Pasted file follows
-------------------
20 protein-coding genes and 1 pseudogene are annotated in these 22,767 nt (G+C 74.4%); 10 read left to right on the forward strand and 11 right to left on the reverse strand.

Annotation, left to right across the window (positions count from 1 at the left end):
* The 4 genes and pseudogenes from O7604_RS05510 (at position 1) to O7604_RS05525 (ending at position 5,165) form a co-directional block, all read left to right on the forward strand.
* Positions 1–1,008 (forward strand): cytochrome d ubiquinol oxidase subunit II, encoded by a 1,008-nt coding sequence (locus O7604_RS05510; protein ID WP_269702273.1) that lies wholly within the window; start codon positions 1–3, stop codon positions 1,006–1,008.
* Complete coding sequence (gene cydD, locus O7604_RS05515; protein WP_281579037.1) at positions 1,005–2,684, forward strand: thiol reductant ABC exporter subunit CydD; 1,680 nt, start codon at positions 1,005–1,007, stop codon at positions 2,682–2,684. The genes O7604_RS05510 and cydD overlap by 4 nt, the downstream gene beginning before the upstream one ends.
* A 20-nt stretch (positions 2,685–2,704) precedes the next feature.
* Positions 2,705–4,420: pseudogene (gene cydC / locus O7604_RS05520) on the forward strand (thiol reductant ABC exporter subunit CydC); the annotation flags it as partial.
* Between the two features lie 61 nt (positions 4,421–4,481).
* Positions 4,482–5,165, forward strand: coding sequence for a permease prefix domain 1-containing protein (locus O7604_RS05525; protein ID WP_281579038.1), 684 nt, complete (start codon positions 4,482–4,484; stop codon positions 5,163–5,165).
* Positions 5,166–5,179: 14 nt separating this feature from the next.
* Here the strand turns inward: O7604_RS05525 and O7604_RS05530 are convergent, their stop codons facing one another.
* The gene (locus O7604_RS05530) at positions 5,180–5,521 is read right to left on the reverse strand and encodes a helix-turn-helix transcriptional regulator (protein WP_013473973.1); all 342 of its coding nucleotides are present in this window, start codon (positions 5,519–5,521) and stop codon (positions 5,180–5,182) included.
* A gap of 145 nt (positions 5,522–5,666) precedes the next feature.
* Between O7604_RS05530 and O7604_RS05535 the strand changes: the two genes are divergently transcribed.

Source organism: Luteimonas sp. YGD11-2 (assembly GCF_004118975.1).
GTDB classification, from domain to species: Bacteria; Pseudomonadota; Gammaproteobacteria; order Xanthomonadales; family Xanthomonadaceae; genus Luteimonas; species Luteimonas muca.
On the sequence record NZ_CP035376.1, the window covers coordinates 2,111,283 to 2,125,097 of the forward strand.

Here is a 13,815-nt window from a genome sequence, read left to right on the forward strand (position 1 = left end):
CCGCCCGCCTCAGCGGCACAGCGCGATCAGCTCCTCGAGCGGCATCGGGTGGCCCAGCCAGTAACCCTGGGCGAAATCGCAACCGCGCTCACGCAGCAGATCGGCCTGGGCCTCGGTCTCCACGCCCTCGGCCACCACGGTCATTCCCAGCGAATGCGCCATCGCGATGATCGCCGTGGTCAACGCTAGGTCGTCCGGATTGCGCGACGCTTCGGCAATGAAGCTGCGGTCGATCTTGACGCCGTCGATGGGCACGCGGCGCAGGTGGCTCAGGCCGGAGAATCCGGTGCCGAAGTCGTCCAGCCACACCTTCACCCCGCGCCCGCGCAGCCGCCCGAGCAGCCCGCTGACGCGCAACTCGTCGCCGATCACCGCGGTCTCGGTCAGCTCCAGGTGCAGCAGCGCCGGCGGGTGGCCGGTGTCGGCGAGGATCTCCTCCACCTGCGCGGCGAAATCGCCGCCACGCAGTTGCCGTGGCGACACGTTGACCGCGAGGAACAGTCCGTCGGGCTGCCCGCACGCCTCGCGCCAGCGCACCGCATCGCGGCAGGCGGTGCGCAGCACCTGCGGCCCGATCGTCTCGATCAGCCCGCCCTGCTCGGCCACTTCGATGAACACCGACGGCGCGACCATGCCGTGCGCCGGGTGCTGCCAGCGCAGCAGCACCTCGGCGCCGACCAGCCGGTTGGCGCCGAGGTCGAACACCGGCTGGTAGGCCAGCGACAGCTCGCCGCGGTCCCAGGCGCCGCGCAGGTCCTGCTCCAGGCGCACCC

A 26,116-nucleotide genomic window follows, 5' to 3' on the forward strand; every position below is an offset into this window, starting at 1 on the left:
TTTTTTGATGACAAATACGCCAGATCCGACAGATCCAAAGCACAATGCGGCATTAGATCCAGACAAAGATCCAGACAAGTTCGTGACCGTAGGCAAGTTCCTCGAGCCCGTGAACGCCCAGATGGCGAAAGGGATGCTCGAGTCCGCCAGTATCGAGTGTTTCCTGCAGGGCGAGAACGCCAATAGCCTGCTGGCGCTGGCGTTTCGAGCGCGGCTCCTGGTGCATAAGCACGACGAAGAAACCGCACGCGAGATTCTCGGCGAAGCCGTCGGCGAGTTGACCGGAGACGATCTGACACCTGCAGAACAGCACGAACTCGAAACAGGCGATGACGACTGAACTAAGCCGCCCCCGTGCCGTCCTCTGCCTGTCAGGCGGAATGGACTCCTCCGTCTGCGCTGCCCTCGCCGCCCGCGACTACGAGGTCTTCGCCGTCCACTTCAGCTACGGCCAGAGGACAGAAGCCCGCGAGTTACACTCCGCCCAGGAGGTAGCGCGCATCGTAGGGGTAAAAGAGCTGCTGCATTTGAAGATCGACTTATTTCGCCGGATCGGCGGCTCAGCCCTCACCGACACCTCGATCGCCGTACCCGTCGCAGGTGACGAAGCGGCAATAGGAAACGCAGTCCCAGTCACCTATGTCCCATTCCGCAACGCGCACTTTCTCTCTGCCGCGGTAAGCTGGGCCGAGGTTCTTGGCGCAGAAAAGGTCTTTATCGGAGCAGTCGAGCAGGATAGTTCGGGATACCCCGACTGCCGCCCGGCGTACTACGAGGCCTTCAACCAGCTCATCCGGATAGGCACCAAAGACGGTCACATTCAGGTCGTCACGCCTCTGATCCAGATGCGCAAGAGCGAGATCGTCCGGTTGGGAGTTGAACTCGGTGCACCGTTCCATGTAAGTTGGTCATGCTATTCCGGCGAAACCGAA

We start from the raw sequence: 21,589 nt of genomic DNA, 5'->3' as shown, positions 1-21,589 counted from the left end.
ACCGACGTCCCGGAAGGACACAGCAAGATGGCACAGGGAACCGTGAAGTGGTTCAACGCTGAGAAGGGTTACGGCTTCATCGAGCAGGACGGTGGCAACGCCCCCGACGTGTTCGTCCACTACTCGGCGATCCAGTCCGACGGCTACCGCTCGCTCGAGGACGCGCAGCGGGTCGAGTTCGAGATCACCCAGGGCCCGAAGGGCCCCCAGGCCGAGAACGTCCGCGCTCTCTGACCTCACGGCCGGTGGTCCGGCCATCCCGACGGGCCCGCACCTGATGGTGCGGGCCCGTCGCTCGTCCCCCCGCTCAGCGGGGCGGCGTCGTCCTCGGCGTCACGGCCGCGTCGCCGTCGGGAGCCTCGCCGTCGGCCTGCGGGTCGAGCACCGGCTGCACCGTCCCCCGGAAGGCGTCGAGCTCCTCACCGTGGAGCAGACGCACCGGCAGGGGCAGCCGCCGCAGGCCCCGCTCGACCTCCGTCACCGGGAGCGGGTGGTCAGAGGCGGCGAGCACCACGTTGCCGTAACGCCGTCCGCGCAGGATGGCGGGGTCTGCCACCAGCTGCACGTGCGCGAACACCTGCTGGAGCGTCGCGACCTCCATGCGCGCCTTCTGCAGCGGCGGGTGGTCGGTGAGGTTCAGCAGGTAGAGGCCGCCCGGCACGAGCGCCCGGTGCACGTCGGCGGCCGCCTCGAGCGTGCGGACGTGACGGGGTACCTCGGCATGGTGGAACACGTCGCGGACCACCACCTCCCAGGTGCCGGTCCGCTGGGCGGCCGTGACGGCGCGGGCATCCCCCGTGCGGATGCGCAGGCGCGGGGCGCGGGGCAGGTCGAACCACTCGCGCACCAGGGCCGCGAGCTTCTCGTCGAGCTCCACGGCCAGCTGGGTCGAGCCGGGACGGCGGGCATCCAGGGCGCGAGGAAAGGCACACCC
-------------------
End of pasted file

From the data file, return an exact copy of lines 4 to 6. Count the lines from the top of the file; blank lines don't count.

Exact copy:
* Positions 1–1,008 (forward strand): cytochrome d ubiquinol oxidase subunit II, encoded by a 1,008-nt coding sequence (locus O7604_RS05510; protein ID WP_269702273.1) that lies wholly within the window; start codon positions 1–3, stop codon positions 1,006–1,008.
* Complete coding sequence (gene cydD, locus O7604_RS05515; protein WP_281579037.1) at positions 1,005–2,684, forward strand: thiol reductant ABC exporter subunit CydD; 1,680 nt, start codon at positions 1,005–1,007, stop codon at positions 2,682–2,684. The genes O7604_RS05510 and cydD overlap by 4 nt, the downstream gene beginning before the upstream one ends.
* A 20-nt stretch (positions 2,685–2,704) precedes the next feature.